The headphones also incorporate 360-degree audio with a built-in motion sensor, almost like the WavesNX-powered Audeze Mobius. They will adjust the stereo mix between the cups to offer the impression that the audio sources are fixed even once you turn your head.
The headphone with the LifeMix and Virtualization turned on you’ll rise up to 10 hours of battery life and up to fifteen hours during a power conservation mode. Those wouldn’t be good numbers if this was a mobile headphone, but the thought is that you’d wait a couple of hours, then put the headphones back in their charging dock. You’ll get 2 hours of battery life from a 15-minute charge, and therefore, the headphone fully charges in 2 hours.
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The headphones perform remarkably well when taking note of music, which should be expected to give their price. They easily handle our bass test track, The Knife’s “Silent Sharp,” at maximum (and unsafe) volume without a touch of distortion. The bass synth and kick drum sound full and nearly head-rattling, but nicely balanced against the remainder of the track; it is not a subwoofer-like sound, but it’s satisfyingly powerful.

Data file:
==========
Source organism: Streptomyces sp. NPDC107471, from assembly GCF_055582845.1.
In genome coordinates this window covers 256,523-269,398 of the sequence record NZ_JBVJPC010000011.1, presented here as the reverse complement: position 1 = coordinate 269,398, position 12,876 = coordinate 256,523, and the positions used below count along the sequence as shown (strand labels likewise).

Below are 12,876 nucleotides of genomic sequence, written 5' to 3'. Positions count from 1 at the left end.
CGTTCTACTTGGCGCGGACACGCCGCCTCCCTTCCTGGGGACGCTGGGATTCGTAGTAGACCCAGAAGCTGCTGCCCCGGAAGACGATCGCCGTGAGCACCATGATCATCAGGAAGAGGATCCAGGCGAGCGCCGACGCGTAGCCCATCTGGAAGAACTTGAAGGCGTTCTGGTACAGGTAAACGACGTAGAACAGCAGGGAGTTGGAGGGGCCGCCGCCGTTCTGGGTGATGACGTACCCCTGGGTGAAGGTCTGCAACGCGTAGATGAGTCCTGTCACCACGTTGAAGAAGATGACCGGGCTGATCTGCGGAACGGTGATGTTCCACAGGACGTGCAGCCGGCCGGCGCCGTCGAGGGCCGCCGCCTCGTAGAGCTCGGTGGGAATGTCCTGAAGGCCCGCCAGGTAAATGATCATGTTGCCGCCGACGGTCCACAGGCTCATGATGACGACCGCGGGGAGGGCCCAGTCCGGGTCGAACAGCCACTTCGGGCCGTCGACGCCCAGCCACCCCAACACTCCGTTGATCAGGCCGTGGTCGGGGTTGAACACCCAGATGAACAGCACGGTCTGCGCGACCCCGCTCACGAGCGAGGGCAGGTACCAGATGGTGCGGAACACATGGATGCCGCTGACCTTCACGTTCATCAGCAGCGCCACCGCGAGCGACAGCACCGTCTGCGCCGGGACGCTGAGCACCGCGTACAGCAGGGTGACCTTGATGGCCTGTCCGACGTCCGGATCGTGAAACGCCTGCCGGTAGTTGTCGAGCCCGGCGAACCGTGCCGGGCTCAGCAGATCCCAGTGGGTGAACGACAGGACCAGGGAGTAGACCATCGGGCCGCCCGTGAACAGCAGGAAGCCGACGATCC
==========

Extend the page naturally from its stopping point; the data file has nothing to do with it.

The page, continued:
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Dolby Dimension Specs
|Battery Life||10 hours|
|Frequency Response||20Hz to 20kHz|
|Accessory Included||Soft Carry Pouch, Power Base Charging Dock, Micro-USB Cable|
|Bluetooth Range||33 meters|
|No of devices pair||8|
Dolby’s first effort at creating a pair of wireless headphones is technically fantastic. The Dolby Dimension headphones sound excellent and are full of advanced technology during a subdued but fashionable and cozy design reveals in the review.
For a price of around $650, a pair intended for home listening. They’re fun to use for movie watching and music listening. Though, the entire lack of a wired connection might turn away audiophiles, preferring the fidelity of wire over the convenience of Bluetooth. The Dimension headphones are definitely worth your attention. They’re fun to use for movie watching and music listening.